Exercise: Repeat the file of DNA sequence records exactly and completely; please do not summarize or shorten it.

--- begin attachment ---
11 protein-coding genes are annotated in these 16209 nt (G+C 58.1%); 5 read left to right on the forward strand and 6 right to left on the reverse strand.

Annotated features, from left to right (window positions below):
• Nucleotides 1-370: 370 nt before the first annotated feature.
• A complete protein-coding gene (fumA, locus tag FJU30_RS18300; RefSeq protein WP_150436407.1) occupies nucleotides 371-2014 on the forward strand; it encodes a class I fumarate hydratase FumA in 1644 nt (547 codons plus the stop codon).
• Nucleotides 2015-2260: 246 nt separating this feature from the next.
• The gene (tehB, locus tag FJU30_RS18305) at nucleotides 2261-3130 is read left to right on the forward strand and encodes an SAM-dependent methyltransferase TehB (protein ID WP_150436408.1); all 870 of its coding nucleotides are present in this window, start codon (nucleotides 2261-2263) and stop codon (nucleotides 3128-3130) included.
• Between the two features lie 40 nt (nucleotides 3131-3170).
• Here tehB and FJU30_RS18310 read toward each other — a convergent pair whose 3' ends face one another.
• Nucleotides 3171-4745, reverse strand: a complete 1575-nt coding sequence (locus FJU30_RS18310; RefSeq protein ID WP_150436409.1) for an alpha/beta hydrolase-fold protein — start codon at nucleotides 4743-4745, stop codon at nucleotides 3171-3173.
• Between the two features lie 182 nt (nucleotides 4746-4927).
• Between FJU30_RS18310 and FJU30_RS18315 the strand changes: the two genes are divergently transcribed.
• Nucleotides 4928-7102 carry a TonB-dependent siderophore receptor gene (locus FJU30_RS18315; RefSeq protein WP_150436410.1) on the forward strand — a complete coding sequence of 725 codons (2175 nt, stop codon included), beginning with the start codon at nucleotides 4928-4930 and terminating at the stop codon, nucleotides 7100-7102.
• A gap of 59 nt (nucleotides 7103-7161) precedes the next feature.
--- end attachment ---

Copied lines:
11 protein-coding genes are annotated in these 16209 nt (G+C 58.1%); 5 read left to right on the forward strand and 6 right to left on the reverse strand.

Annotated features, from left to right (window positions below):
• Nucleotides 1-370: 370 nt before the first annotated feature.
• A complete protein-coding gene (fumA, locus tag FJU30_RS18300; RefSeq protein WP_150436407.1) occupies nucleotides 371-2014 on the forward strand; it encodes a class I fumarate hydratase FumA in 1644 nt (547 codons plus the stop codon).
• Nucleotides 2015-2260: 246 nt separating this feature from the next.
• The gene (tehB, locus tag FJU30_RS18305) at nucleotides 2261-3130 is read left to right on the forward strand and encodes an SAM-dependent methyltransferase TehB (protein ID WP_150436408.1); all 870 of its coding nucleotides are present in this window, start codon (nucleotides 2261-2263) and stop codon (nucleotides 3128-3130) included.
• Between the two features lie 40 nt (nucleotides 3131-3170).
• Here tehB and FJU30_RS18310 read toward each other — a convergent pair whose 3' ends face one another.
• Nucleotides 3171-4745, reverse strand: a complete 1575-nt coding sequence (locus FJU30_RS18310; RefSeq protein ID WP_150436409.1) for an alpha/beta hydrolase-fold protein — start codon at nucleotides 4743-4745, stop codon at nucleotides 3171-3173.
• Between the two features lie 182 nt (nucleotides 4746-4927).
• Between FJU30_RS18310 and FJU30_RS18315 the strand changes: the two genes are divergently transcribed.
• Nucleotides 4928-7102 carry a TonB-dependent siderophore receptor gene (locus FJU30_RS18315; RefSeq protein WP_150436410.1) on the forward strand — a complete coding sequence of 725 codons (2175 nt, stop codon included), beginning with the start codon at nucleotides 4928-4930 and terminating at the stop codon, nucleotides 7100-7102.
• A gap of 59 nt (nucleotides 7103-7161) precedes the next feature.